How to tell your boss you have cancer
Being diagnosed with cancer is life changing. Often one of the most challenging first steps is to determine who to tell and how to tell them. Especially difficult is the decision to share or not to share your cancer diagnosis with your employer. If you decide to tell your boss, here are a few tips to help you navigate the process.
Learn more about your diagnosis and treatment plan. Take an active role in your treatment plan. The first step is to talk to your doctor and your care team. Be honest about what you do and what is expected of you at work. Learn more about your treatment plan and timeline — when and if you need to have surgery if you are going to have treatment following surgery and what to expect during recovery. It also might be helpful to talk to someone else diagnosed with cancer who has experienced a similar treatment plan.
Carefully consider how your treatment plan may affect your daily work routine. Now that you have an idea of what to expect, it will be easier to talk to your boss. Think about if you’ll need scheduled time off for surgery, treatment or recovery. It’s much easier to plan ahead for needed time off.
Share your news. Set aside time to meet with your boss privately. Only share details you are comfortable sharing. While telling your employer that you have cancer is a good idea, it’s completely up to you if you tell your co-workers. Do what makes you feel most comfortable. Just remember it may be difficult to keep it private if you are gone for long periods of time or your appearance changes.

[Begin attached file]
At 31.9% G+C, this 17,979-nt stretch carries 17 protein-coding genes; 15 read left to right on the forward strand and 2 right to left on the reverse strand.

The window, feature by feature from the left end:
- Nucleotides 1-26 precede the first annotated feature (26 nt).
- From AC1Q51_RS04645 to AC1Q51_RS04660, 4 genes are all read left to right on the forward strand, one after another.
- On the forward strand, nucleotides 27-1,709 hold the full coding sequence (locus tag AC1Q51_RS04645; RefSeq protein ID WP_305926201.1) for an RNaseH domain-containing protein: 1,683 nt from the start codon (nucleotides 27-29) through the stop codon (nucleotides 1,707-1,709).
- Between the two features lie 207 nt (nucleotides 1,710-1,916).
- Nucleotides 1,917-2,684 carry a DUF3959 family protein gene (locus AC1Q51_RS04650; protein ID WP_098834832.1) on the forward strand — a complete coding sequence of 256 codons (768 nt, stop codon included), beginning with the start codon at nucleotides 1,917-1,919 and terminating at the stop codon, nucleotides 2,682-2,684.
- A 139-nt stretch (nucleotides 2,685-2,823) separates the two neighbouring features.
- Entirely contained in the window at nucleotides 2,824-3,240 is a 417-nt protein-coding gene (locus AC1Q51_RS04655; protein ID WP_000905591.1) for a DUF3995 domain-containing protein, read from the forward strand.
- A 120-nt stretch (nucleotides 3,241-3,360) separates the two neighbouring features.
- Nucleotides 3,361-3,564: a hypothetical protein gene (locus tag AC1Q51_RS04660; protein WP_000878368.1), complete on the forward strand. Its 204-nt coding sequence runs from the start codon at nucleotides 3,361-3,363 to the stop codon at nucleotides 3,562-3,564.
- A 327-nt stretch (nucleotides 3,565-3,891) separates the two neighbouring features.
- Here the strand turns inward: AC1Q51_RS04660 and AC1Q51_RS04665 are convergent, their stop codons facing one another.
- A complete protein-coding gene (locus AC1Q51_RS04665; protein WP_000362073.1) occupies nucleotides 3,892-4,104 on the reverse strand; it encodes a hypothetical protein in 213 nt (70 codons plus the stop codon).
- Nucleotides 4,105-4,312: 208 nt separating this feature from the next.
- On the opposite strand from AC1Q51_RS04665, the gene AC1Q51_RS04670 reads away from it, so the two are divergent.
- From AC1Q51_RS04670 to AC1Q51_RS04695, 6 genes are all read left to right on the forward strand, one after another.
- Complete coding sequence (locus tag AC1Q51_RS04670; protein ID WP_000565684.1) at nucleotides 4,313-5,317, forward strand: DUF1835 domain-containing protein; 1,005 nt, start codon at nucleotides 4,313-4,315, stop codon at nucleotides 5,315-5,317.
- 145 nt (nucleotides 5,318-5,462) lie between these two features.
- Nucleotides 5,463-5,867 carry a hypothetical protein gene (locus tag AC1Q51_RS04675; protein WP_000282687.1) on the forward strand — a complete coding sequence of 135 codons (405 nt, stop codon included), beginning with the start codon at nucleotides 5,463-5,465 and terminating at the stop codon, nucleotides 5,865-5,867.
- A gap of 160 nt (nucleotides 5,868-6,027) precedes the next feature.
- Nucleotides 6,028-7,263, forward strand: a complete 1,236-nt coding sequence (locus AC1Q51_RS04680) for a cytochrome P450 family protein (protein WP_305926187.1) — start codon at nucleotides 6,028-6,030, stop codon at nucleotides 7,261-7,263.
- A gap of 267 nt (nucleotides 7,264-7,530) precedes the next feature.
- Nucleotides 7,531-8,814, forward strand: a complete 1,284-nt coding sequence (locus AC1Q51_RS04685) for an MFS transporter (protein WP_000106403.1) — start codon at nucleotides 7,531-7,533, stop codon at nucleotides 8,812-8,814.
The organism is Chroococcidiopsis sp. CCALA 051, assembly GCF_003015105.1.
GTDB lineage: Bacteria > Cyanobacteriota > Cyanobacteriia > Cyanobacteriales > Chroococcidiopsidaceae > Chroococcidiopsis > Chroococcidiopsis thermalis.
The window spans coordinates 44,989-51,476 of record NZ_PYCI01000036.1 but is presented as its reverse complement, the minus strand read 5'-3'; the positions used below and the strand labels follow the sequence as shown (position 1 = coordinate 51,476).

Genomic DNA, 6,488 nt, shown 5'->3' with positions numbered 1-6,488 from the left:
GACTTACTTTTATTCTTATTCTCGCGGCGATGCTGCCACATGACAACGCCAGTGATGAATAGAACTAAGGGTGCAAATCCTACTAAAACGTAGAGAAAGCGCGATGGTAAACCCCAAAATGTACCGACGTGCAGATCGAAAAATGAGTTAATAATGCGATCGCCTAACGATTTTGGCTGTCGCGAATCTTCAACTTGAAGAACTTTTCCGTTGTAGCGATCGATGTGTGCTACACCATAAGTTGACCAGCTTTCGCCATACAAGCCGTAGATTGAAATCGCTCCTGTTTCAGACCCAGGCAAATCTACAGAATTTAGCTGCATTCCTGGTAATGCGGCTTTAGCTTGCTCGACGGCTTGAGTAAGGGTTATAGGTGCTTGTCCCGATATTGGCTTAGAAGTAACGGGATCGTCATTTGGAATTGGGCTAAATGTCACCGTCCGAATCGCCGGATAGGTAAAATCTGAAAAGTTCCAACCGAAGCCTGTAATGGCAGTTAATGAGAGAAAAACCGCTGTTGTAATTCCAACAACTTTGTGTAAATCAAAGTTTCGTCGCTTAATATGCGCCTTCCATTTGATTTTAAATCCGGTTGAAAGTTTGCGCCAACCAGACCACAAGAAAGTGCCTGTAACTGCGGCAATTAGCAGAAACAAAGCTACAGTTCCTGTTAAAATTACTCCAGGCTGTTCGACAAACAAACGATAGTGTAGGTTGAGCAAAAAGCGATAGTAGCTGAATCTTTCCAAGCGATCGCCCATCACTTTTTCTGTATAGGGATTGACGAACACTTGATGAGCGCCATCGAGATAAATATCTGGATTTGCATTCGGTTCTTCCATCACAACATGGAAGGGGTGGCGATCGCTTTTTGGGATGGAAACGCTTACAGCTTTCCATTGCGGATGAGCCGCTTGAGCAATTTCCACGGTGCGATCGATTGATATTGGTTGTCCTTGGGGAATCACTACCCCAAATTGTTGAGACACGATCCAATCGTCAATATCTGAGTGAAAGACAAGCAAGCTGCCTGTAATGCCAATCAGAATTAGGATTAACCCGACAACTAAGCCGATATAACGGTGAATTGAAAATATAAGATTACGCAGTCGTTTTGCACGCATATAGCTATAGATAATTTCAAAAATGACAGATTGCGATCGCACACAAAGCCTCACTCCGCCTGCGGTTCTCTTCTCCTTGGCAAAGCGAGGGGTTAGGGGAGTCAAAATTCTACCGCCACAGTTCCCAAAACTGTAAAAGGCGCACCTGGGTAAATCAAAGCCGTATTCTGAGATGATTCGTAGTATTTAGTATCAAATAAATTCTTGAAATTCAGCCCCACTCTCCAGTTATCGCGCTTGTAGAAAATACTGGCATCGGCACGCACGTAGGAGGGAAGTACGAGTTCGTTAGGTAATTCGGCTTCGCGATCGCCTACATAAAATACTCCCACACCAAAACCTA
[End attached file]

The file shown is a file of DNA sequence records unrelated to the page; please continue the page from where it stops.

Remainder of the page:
Know your rights. If you are worried about facing discrimination, learn more about the federal law that protects you. By law, employers are required to make accommodations — whether a flexible work schedule to accommodate treatments or perhaps working from home. Use your HR department as a resource — they can help you maximize your benefits.
Keep accurate records. Most employers are supportive, but it’s still a good idea to keep an accurate account of time off, adjustments made to accommodate your treatment plan or discussions with your employer. Make copies of job performance reviews and relevant emails. This information can be helpful if you face workplace discrimination.
Sharing your cancer diagnosis with your employer can be difficult, but necessary to keep your job and health insurance intact. Even more importantly, studies have shown a familiar routine can positively impact the healing process.